Married to the Job ?

When I was starting my career as a young creative director I had a much more experienced collegue in the agency. His sons were my age. I was very fast and furious at the time. I was in that ‘ I know what I want and I want it now’ – mode… So, at that time I was also applying for Canadian residence. I had an idea to immigrate to Canada.

This colleague of mine actually came back from Canada a few years before.

And he told me a very wise thing: two most important things in your life are who  you are going to marry (have kids with) and whether you are going to leave your country of birth and live somewhere else.

At the time I thought it’s just a tired old man’s story. How could something be more important than career choices? More important than selecting your profession? Moving to Canada? What is the big deal? I already have Serbia under my feet. How hard can it be to conquer Canada?

Fifteen years later, the words of my more experienced colleague could not resonate more.

I have more friends living abroad then in Serbia. And I have more single than married/partnered friends. I don’t believe that being partnered and having kids is a pre-condition for a happy life. Also, living in a good, settled, organized country is not a guaranty for happiness. But I’m not telling you anything new… There are happy and unhappy people everywhere, single, partnered, Mormons…

The thing is that in my generation those two most important decisions used to be made under a huge pressure of having a career. In some parts of the world due to the fact that it was the only way to survive, and in some parts of the world due to the fact that society and media pressure was so big. To put career in front of anything else. So instead on focusing on the person one is supposed to marry, many people were married to their jobs. Instead of trying to understand if one can be happy thousands of miles from home, better career options were the deal makers to move, to immigrate…

“Just one more promotion and then I can start thinking about kids… I can’t afford a break now… Yes, and one more, just this last one… Ooops! I’m 46…”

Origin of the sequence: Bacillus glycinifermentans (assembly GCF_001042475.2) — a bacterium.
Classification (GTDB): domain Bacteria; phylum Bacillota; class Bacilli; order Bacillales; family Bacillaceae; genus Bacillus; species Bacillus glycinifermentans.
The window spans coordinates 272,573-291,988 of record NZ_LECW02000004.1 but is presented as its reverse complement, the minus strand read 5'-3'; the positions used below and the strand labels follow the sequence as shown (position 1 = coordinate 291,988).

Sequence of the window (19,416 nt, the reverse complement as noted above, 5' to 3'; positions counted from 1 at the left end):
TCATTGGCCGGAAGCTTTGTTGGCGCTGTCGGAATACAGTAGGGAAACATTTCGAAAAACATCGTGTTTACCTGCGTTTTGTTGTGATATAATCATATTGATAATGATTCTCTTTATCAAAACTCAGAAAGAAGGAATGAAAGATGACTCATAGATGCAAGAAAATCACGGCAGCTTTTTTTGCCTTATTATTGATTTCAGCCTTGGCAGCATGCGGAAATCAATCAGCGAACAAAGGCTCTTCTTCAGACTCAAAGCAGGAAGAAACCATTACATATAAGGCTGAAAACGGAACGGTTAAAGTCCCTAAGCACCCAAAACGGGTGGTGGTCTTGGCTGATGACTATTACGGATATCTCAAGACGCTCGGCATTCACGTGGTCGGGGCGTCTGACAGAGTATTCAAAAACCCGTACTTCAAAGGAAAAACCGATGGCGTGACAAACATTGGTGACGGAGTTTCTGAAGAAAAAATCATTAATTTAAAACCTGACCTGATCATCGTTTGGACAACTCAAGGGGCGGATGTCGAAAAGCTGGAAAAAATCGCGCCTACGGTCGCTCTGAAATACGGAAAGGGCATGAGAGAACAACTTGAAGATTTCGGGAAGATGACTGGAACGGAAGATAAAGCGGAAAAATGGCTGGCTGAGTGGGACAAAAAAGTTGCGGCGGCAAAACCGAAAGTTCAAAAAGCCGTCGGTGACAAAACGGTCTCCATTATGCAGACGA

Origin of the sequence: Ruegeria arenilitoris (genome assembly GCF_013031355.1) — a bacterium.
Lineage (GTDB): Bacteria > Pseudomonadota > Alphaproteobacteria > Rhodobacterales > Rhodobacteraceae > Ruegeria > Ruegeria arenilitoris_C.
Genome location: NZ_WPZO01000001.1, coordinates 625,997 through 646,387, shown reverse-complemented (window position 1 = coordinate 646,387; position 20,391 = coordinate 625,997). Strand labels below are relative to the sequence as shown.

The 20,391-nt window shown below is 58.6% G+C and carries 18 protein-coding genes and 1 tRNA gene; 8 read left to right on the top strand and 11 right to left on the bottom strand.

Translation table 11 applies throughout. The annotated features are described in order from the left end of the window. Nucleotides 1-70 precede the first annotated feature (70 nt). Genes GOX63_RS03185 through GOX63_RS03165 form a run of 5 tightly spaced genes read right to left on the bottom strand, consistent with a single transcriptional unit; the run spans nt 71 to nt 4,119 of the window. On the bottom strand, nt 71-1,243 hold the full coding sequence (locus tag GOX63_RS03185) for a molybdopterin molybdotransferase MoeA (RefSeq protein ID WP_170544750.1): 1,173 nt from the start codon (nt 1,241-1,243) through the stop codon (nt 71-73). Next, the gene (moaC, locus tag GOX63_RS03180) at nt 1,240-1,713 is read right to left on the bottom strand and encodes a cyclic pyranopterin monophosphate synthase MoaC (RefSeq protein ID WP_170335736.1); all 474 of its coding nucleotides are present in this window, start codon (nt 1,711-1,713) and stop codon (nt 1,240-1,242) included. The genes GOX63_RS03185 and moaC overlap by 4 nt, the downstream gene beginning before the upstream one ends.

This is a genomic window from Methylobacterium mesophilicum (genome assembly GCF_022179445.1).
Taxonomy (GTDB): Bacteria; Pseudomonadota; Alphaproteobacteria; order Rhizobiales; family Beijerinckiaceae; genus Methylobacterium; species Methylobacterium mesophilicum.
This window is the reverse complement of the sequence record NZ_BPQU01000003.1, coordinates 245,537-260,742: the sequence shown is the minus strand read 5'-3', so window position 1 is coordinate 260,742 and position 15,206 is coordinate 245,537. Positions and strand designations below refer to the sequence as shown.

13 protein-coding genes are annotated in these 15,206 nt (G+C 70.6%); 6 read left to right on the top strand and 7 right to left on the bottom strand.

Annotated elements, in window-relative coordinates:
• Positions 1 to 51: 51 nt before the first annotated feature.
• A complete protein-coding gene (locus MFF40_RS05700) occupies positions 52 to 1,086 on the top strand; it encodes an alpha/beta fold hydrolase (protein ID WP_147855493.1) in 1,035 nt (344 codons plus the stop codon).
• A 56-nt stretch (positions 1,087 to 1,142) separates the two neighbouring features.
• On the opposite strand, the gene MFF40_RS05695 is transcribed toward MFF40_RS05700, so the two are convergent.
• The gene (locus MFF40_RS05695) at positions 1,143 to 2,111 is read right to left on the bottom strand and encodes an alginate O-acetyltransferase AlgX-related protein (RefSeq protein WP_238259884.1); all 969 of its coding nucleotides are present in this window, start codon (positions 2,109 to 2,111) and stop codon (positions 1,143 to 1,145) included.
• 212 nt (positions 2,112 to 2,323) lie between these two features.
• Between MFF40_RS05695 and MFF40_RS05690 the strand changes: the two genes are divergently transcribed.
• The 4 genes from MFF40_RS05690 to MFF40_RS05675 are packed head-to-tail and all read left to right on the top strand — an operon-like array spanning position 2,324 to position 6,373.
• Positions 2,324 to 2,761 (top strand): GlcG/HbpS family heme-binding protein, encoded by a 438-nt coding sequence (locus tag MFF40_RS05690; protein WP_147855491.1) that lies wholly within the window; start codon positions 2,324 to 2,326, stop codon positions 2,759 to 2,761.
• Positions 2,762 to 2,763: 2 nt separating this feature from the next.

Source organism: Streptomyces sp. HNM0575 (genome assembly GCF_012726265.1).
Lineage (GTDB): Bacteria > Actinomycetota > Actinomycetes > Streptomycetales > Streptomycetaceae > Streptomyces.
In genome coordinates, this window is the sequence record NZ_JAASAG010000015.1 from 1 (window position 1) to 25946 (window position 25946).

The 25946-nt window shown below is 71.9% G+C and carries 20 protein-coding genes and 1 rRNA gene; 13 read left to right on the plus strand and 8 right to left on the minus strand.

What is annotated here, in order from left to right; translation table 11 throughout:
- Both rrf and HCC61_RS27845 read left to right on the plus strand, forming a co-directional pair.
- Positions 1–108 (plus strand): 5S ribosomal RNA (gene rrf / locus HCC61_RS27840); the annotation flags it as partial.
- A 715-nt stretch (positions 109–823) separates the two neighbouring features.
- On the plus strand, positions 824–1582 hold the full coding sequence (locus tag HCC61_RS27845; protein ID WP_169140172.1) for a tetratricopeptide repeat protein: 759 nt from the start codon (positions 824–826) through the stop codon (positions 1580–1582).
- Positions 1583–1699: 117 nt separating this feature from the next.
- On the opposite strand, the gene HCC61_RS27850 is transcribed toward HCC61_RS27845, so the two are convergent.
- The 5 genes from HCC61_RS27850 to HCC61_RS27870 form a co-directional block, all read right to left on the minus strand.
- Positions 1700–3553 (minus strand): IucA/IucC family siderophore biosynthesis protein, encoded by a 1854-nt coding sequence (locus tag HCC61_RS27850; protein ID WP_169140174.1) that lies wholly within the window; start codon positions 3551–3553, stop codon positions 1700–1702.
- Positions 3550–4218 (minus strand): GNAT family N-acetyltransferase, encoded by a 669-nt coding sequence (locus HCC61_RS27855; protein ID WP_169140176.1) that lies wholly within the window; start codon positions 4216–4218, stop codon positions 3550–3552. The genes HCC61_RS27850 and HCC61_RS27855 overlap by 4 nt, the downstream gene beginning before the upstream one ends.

“Just another year, and I will have enough money to go back home… It’s such a long winter… But, it will be better in June, when spring comes… I miss spring so much…”

“Hotel number 378, country number 57, golden status in 5 loyalty programs, 3 wives, ex-wives, a couple of kids, somewhere…”

“I love it here in Canada. We had nothing in Serbia, nothing… Now we have a house, we have our vacations on Caribbean islands. Every year, a different one. Kids are dancing Serbian folklore. They don’t speak Serbian among themselves… But who cares…”

“Twenty years of high school graduation. Already divorced? Oh good, shared custody. You can see your kids every other weekend? Nice car by the way… Company car.”

“I love my country. But I can’t live here anymore. Not because the living is bad. But because so many people around me are living badly. I’m terrified all the time that I can end up like of them.”

“The World is a global village now… This is the 6th country where I’m living. But I never change my expat support group.”

I decided who I’ll have kids with before I got married. Before I got married to my job, I mean.

I never lived in Canada. We got our residence cards. But we never moved there. Because I was already married to the job.


With all ups and downs I don’t regret the first one. With all ups and downs I regret the second one. Not because I want to live in Canada. Actually, I don’t. But because I have made that decision by taking too much into account what my job is. Not who I am.

Your career will come and go. And it’s always in transition. We must learn how to live with it and how to focus our attention to more important things. The most important things. Who we will have our kids with and where we are going to live.

Movie recommendation for this week is Far and Away (1992). Directed by Ron Howard. Movie that’s a bit cheesy, but I love it. And it’s about who to marry and where to live.

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